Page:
$7,440
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Funding Canceled
Funding for this project was canceled by the project creator on Jun 12 2017
$7,440
pledged of $28,000pledged of $28,000 goal
160
backers
0seconds to go
Funding Canceled
Funding for this project was canceled by the project creator on Jun 12 2017

Jay Little on Zero Hour's Design Goals & Challenges

Posted by Split Second Games (Creator)
4 likes

Hi survivors,

Randy (creative director at SSG) here to share three things with you. 

First, a very heartfelt thank you to each of you that have backed or considered backing. We obviously couldn't do it without you. We have a lot of great updates in store for you to show off more of the game in the coming days. This includes gameplay video(s). 

Second, as requested, you'll find some images below that I made for use in profile pics, etc.  

Lastly, a short piece by Jay, originally posted on boardgamegeek, regarding his goals & challenges in designing Zero Hour:

"I am thrilled, anxious, and wired -- but more than anything excited -- with Zero Hour launching its Kickstarter on May 30th!

Zero Hour represents six years of planning, design, and development. I set myself a number of challenges along the way, and I think I met all of them.

I wanted to create a cooperative game focused on teamwork: one that avoids calculating perfect moves and helps defuse the Alpha Gamer who dictates the gameplay. A game that offers the players a number of tough choices and a good balance between luck and control.

I wanted to create a push-your-luck game: it's my favorite game element. It creates tension and excitement, and it's highly contextual... you may be willing to take some risks later in the game you would never even consider earlier on.

I wanted to create a strong narrative: people share stories more than data. A strong theme and story help provide those nail-biting encounters, against-all-odds situations, and moments of excitement around the table I want gamers to share with each other.

I wanted to create an un-zombie game: there are dozens of zombie games on the market. Many of them are gritty, bleak, and dark. I went in the other direction -- it's more pulp adventure and zooms out to see how the virus manifests and its impact on not just the survivors, but the setting. This also helps make it family friendly.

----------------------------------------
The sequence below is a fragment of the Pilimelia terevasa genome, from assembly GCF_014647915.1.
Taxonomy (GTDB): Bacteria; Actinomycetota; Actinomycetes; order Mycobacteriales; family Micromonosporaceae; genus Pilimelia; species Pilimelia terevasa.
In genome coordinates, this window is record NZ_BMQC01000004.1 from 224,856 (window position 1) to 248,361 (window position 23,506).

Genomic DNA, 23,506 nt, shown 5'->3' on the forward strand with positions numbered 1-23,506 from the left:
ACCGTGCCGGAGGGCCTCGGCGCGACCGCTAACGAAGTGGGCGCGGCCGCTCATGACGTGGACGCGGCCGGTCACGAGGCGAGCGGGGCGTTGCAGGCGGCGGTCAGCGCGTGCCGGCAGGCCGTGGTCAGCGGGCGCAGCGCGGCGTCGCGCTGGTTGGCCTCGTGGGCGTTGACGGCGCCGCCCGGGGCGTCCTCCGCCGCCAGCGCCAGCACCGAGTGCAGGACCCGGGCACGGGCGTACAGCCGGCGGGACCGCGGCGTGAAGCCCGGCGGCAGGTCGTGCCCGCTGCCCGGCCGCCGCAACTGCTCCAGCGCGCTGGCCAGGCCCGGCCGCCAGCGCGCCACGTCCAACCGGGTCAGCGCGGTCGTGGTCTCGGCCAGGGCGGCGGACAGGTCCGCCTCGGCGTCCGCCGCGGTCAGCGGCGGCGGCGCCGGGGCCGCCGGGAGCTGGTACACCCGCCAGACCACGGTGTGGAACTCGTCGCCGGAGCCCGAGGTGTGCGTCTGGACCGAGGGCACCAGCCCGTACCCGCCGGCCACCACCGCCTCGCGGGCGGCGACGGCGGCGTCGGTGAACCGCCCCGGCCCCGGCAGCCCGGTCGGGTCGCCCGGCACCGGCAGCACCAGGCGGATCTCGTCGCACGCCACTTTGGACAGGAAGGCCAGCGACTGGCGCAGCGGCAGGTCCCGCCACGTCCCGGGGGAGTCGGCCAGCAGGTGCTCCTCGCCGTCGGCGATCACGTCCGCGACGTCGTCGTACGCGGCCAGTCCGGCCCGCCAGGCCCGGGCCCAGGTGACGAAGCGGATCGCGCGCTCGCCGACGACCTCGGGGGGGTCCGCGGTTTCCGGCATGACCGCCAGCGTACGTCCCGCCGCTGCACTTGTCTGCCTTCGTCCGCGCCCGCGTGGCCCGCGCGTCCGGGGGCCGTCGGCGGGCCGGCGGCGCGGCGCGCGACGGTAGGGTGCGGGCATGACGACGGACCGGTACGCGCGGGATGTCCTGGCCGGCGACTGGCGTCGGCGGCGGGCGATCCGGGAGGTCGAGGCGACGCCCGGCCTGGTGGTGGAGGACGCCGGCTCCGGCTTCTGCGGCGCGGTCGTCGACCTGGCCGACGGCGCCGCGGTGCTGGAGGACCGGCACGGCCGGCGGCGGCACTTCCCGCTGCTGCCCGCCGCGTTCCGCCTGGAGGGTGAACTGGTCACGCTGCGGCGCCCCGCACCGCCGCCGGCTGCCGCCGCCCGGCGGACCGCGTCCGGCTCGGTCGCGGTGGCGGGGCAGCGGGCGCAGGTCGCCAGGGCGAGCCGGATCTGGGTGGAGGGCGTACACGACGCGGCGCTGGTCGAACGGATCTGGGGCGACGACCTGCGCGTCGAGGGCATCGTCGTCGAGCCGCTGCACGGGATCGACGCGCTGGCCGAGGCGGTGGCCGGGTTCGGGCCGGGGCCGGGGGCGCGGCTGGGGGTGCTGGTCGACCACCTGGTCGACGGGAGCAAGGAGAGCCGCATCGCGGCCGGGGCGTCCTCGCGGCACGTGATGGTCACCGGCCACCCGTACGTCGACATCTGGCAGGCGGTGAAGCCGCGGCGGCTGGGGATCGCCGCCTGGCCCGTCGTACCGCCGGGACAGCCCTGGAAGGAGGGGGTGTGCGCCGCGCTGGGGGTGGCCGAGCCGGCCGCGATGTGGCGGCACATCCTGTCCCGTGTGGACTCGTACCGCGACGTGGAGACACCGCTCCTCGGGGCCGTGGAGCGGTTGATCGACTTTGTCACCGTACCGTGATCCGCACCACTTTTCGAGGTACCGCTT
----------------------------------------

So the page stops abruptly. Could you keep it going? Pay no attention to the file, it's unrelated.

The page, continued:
I wanted to create non-repetitive replayability: each game is a new experience based on the survivors you play, the cities you visit (including the order and time of day), which events and mutations you encounter -- not to mention that you don't even know which Mastermind you're up against until you gather enough intel!

Combined, I think these elements help Zero Hour stand out and really deliver a top-notch experience that's new and fresh every time you play. I've easily played 25+ games using the content found in the base game and I always look forward to Zero Hour hitting the table because something new and unexpected happens every time.

If any of these things scratch your gaming itch -- cooperation, pushing your luck, strong narrative, replayability and a different take on a common theme -- I hope you take a look at Zero Hour."  

That's all for now. Thanks again for your support and for helping spread the word about Zero Hour! 

Til next time,

Randy

And, as promised, here is a couple of social media badges for you to use however you like (branded, and unbranded). I'll roll out more as we go:

 

 

 

PerfectVirus, Jay Little, and 2 more people like this update.

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